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A week to Change: Phoenix Zoo and Jane Goodall Institute Join Forces to Improve Animal Welfare Around the World

BACKGROUND: In 2012, in partnership with The Jane Goodall Institute, the Phoenix Zoo created a unique position to promote international animal welfare. Hilda Tresz, the Behavioral Enrichment and International Animal Welfare Coordinator, is responsible for developing and overseeing the Zoo’s Behavioral Enrichment program, but also extends her work beyond the Zoo through an international role of helping zoos improve animal care. The following stories will describe the significance and logistics of this position through Hilda’s travels across the globe.

In some foreign zoos with limited knowledge and funding, animals are often housed alone in sterile environments, on bare concrete floors and with no “furniture” (climbing structures, resting platforms, visual barriers and the like). Many times they are malnourished, injured and/or have a variety of behavioral problems. To complicate matters further, when she visits one of these zoos, she typically have only one week to make improvements. In the remaining time, it is her responsibility to assess, negotiate and improvise to make immediate changes with limited available resources.

She must quickly determine how to effectively implement all necessary changes. Every zoo and every country is different when it comes to available resources. Initial doubts and fears of proposed changes by zoo staff are often evident; she must develop a working relationship with unfamiliar people in an unfamiliar setting. Suggestions that would seem to be common practices for those working in an Association of Zoos and Aquariums (AZA) facility in the United States are viewed as novel recommendations by many visited institutions.

“YOU ARE THE CAREGIVERS OF THESE ANIMALS. THEIR LIVES DEPEND ON YOUR KINDNESS. THEIR LIVES DEPEND ON HOW MUCH YOU LOVE THEM AND CARE ABOUT THEM. YOU HAVE TO BE THEIR EYES AND EARS. IT IS YOUR EVERYDAY DUTY TO DO YOUR VERY BEST FOR THEM.”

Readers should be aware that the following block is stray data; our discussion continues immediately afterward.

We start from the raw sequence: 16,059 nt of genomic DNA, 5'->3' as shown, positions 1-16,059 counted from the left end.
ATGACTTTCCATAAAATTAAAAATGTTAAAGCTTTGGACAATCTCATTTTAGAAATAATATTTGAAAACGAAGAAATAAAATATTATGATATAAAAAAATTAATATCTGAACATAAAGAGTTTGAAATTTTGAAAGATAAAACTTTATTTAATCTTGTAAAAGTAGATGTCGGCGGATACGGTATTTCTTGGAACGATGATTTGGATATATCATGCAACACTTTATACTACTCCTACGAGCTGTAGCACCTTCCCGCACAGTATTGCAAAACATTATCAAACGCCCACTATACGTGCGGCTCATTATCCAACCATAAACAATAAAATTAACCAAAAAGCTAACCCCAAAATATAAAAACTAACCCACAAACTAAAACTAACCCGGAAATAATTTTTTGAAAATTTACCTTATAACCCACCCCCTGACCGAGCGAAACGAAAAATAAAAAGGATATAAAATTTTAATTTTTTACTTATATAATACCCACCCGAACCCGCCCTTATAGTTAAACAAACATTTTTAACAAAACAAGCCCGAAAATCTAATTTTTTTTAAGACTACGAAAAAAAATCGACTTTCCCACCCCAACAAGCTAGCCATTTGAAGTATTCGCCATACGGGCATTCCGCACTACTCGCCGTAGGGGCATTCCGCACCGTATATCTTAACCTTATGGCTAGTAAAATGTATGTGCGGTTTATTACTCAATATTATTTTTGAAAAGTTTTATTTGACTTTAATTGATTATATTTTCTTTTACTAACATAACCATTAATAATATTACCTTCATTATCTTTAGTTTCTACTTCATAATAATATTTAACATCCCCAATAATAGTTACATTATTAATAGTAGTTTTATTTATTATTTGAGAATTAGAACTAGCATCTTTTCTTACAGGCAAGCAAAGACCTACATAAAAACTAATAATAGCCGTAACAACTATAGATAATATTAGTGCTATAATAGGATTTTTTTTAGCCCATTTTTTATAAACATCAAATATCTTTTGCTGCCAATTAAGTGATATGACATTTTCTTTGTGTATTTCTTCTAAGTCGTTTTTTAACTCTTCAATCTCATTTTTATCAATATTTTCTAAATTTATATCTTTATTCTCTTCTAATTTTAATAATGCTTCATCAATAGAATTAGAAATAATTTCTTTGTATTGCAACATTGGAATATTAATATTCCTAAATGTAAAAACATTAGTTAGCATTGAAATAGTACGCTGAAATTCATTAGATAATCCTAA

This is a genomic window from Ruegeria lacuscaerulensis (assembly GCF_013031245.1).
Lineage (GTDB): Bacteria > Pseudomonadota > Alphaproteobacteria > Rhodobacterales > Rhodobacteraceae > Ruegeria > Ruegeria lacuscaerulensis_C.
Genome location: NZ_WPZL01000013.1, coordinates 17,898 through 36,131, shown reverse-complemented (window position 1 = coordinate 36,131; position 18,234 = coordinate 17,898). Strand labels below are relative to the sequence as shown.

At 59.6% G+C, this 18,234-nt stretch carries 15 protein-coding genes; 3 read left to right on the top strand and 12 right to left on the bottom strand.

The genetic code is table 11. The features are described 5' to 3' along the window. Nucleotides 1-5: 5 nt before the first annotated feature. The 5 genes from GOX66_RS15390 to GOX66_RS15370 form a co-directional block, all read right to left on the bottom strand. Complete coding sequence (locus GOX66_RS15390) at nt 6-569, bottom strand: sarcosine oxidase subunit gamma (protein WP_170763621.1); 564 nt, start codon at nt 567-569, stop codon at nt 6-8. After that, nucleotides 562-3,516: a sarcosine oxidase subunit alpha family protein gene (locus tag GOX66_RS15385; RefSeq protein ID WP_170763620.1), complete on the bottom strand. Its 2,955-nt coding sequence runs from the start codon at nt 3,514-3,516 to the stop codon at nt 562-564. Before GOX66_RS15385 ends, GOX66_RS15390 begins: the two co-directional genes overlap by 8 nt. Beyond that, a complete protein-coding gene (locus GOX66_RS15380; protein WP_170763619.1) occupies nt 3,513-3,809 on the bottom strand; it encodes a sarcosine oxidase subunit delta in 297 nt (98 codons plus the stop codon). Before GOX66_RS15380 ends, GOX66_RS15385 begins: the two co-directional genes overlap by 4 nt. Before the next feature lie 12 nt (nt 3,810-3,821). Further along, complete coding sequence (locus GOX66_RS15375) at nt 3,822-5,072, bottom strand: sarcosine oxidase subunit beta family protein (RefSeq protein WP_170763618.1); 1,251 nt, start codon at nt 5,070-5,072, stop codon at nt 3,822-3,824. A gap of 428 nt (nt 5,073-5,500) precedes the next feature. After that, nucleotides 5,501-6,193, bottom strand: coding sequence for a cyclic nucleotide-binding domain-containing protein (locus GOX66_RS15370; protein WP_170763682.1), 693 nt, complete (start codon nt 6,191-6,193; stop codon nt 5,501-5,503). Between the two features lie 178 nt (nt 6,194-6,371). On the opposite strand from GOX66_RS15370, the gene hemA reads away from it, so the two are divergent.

During her visits to foreign zoos, Hilda’s responsibility is to assess, negotiate and improvise in order to make immediate changes with limited available resources. Every zoo and every country is different. Initial doubts and fears of proposed changes by zoo staff are often evident; she must develop a working relationship with unfamiliar people in an unfamiliar setting. Suggestions that would seem to be common practices for those working in an Association of Zoos and Aquariums-accredited facility in the U.S. (such as the Phoenix Zoo) are viewed as novel recommendations by many institutions Hilda has visited.

Hilda has dedicated her life to improving the lives of animals all over the world, and the Phoenix Zoo is extremely lucky and grateful to have her on our staff.

This is her story.

 

Born and raised in Budapest, Hungary, Hilda Tresz now resides in Mesa, Arizona, where she has lived since 1989. After graduating high school, she began working as a zookeeper and has been working with animals ever since as a caregiver, enrichment specialist, trainer, educator and behavioral manager, focusing on chimpanzees and general behavioral management for all species for over 28 years. She holds a triple-major degree in Biology, Geography and Education.

Hilda Tresz changes the lives of animals, the people that work with them, and institutions that house them. She is currently the Behavioral Enrichment and International Animal Welfare Coordinator at the Phoenix Zoo; as well a mentor for the Jane Goodall Institute. She has worked with numerous international zoos (in India, Israel, Qatar, Egypt, UAE, Mexico, Paraguay, Argentina, Chile, China, and other countries) to enhance the psychological wellbeing of chimpanzees and other species.

Many international institutions in developing countries have become overwhelmed with the financial and physical demands that are required to care for these animals; too often, many of these animals are left in barren, isolated situations with meager subsidies. Hilda finds solutions by collaborating with these institutions, and their staff to create productive, healthy, mentally stimulating conditions for their animals with little to no funding. She utilizes past experiences to educate her temporary teammates about animal diet and natural behavior to enhance their understanding and encourage ongoing improvement of their husbandry techniques. Because of her passion to leave no chimp isolated, no elephant chained, or no tiger malnourished, she embraces those who may not know and teaches them that they are the voices for those who cannot speak, the guardians for those who cannot step away, and the saviors for those who cannot save themselves.